About Rajaraman 453 Articles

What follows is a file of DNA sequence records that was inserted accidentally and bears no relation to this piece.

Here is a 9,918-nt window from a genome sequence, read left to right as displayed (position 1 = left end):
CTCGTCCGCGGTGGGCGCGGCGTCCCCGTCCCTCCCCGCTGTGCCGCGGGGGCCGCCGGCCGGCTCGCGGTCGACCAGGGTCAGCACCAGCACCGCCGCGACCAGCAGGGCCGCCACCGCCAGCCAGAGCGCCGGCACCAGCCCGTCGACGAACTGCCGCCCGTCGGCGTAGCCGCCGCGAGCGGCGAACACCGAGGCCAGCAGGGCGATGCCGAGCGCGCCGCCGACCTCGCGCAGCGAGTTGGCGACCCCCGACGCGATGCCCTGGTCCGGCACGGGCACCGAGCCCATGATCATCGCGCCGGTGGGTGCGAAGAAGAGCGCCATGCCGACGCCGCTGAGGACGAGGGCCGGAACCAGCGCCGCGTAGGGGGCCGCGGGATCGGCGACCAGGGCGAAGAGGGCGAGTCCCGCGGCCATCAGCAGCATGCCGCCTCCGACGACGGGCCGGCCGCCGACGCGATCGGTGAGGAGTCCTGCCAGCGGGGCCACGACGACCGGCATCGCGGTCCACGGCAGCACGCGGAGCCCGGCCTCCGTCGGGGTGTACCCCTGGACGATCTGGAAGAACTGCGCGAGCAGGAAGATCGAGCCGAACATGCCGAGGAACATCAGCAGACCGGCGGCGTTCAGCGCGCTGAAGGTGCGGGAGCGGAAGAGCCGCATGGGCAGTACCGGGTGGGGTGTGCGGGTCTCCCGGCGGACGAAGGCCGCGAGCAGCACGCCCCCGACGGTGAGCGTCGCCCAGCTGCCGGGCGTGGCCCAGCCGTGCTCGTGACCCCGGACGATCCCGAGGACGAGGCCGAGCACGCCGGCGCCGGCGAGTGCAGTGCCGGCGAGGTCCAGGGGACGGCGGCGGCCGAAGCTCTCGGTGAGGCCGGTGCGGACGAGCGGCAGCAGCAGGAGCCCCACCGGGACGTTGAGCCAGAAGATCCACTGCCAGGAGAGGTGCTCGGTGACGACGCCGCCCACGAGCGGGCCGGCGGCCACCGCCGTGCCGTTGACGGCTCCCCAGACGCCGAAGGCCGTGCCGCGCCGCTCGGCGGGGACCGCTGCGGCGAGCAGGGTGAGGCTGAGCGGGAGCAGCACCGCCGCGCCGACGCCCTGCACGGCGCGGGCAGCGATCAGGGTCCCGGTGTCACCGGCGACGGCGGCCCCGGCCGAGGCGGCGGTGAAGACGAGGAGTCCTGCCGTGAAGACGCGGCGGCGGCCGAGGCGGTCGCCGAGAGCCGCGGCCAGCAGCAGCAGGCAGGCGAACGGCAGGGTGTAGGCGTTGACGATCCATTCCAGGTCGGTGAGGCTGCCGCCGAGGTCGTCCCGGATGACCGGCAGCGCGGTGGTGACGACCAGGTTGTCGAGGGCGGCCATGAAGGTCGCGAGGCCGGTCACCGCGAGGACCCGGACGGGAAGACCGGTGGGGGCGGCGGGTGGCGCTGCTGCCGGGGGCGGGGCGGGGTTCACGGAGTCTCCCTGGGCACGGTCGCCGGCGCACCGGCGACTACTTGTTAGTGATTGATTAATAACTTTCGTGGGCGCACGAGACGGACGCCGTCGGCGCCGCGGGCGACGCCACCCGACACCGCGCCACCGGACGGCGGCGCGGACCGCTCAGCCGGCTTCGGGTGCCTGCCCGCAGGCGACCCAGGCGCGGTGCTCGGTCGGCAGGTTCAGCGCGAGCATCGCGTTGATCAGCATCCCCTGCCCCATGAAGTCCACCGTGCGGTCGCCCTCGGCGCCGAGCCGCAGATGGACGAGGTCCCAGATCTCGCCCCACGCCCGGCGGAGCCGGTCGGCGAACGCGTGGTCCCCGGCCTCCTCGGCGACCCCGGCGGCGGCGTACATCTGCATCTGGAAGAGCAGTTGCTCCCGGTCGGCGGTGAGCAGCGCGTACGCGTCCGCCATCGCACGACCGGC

Born on March 10, 1961 in Hyderabad, I wanted to be an electronics engineer but my focus on cricket and basketball at school and junior college meant that I missed qualifying from the entrance examination. I led the School and Junior College basketball teams. I then decided he would be sports a journalist like my father, Mr N Ganesan. While I graduated in commerce from the Badruka College of Arts and Commerce, I also spent more time in sports, representing Andhra Pradesh in the National Basketball Championship in 1980 and Osmania University in 1981-82. I joined the 1981-82 batch of Osmania Univeristy's Bachelor in Communication and Journalism. I missed the gold medal by 0.6 per cent and was pursuing the Masters' degree when The Hindu offered me a job as Sub-Editor in Madras. I took up The Hindu assignment on March 17, 1983. Though my job entailed editing functions only, I got to cover the annual Sholavaram motor racing grands prix in 1985 and 1986 and the Himalayan Rally in 1985 when my photographs also found expression in The Sportstar. I left The Hindu in November 1986 to join Press Trust of India as Sports Reporter in Hyderabad. I was called to New Delhi to report on the World Table Tennis Championship in March 1987. I covered a variety of events, including the SAF Games in Calcutta in 1987 and Islamabad in 1989. I ventured to Delhi in July 1992 when I joined The Pioneer as a Senior Reporter/Sub-Editor (Sports). My cricket writing skills came to the fore when I was deputed to write on India's tour of Sri Lanka in July-August 1993. I was rewarded with a promotion as Deputy Sports Editor in 1995. The departure of the Sports Editor in January 1996 saw me hold charge. A good performance during the 1996 World Cup cricket and the Olympic Games in Atlanta - when The Pioneer brought out a four-page supplement every day saw me being confirmed as Sports Editor in August 1996. The Hindustan Times, Delhi's largest newspaper, appointed me as Associate Editor (Sports) in January 1997. I conceived and launched a weekly colour supplement, Sport during the World Cup football finals in 1998. I covered the 1998 Asian Games in Bangkok and the 1999 World Cup cricket in England. I left the Hindustan Times on February 23, 2000 to take up position as Editor, www.cricketnext.com on February 26 and can claim with pride that I played no mean role in building a good site that is rated among the best cricket news sites. Besides, a number of TV channels – NDTV, Star News, Doordarshan, CNBC, Zee News – and radio stations like BBC, SABC and ABC have invite me to in-studio discussions on cricket. In 2001, I authored a book, Match-fixing: The Enemy Within (Har Anand Publications). I joined www.espnstar.com as Senior Editor in June 2001 and worked for two years, helping it transform from a corporate website to a respected sports site and playing a role in driving the hugely popular online fantasy cricket game, Super Selector. I left the website to pursue life as a freelance writer and consultant, editing the Afro-Asian Games Observer in Hyderabad in October-November 2003 and helping the Board of Control for Cricket in India's Communication Committee. I joined the respected weekly magazine Outlook as Senior Special Correspondent in April 2005 and worked there till September 2007, with a story highlighting Sunil Gavaskar's minimal contribution to Indian cricket after his retirement being one of the best in my career. For a year, till Sept 30, 2008, I was Sports Editor, Samay, Sahara India's National news channel. I live in New Delhi with my wife Sudha and daughter Priya and after a short stint with www.iplt20.com and www.t20.com, I am now consultant with the Organising Committee Commonwealth Games 2010 Delhi (28° 40' 0 N, 77° 13' 0 E) lending my shoulder to the wheel that will make India a hugely popular sports destination.